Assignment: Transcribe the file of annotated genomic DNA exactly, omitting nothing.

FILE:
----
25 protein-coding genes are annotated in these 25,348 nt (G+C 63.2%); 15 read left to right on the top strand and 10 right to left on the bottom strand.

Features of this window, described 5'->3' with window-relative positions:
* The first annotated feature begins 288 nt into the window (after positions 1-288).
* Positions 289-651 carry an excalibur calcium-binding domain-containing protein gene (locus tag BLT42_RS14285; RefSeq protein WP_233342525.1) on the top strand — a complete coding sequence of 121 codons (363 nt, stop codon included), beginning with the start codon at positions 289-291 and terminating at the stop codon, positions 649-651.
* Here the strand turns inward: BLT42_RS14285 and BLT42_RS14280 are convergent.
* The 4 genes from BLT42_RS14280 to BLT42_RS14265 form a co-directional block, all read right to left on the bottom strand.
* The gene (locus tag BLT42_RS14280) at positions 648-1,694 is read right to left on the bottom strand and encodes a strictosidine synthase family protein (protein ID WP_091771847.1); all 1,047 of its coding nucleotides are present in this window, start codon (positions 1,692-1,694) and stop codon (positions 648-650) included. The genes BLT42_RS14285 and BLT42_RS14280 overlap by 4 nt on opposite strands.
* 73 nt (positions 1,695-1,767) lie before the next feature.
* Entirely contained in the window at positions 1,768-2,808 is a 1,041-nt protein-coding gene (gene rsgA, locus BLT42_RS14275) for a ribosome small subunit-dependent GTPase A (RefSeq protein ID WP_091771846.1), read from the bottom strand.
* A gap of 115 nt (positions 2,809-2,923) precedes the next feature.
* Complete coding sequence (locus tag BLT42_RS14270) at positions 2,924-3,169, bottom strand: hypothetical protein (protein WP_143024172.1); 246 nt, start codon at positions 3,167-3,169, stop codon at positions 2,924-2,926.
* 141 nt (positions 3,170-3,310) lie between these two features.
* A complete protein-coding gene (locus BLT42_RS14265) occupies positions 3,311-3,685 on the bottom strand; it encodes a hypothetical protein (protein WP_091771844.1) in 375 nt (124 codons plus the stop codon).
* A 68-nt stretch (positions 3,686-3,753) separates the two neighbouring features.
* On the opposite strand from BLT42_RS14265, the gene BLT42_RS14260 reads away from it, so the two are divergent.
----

25 protein-coding genes are annotated in these 25,348 nt (G+C 63.2%); 15 read left to right on the top strand and 10 right to left on the bottom strand.

Features of this window, described 5'->3' with window-relative positions:
* The first annotated feature begins 288 nt into the window (after positions 1-288).
* Positions 289-651 carry an excalibur calcium-binding domain-containing protein gene (locus tag BLT42_RS14285; RefSeq protein WP_233342525.1) on the top strand — a complete coding sequence of 121 codons (363 nt, stop codon included), beginning with the start codon at positions 289-291 and terminating at the stop codon, positions 649-651.
* Here the strand turns inward: BLT42_RS14285 and BLT42_RS14280 are convergent.
* The 4 genes from BLT42_RS14280 to BLT42_RS14265 form a co-directional block, all read right to left on the bottom strand.
* The gene (locus tag BLT42_RS14280) at positions 648-1,694 is read right to left on the bottom strand and encodes a strictosidine synthase family protein (protein ID WP_091771847.1); all 1,047 of its coding nucleotides are present in this window, start codon (positions 1,692-1,694) and stop codon (positions 648-650) included. The genes BLT42_RS14285 and BLT42_RS14280 overlap by 4 nt on opposite strands.
* 73 nt (positions 1,695-1,767) lie before the next feature.
* Entirely contained in the window at positions 1,768-2,808 is a 1,041-nt protein-coding gene (gene rsgA, locus BLT42_RS14275) for a ribosome small subunit-dependent GTPase A (RefSeq protein ID WP_091771846.1), read from the bottom strand.
* A gap of 115 nt (positions 2,809-2,923) precedes the next feature.
* Complete coding sequence (locus tag BLT42_RS14270) at positions 2,924-3,169, bottom strand: hypothetical protein (protein WP_143024172.1); 246 nt, start codon at positions 3,167-3,169, stop codon at positions 2,924-2,926.
* 141 nt (positions 3,170-3,310) lie between these two features.
* A complete protein-coding gene (locus BLT42_RS14265) occupies positions 3,311-3,685 on the bottom strand; it encodes a hypothetical protein (protein WP_091771844.1) in 375 nt (124 codons plus the stop codon).
* A 68-nt stretch (positions 3,686-3,753) separates the two neighbouring features.
* On the opposite strand from BLT42_RS14265, the gene BLT42_RS14260 reads away from it, so the two are divergent.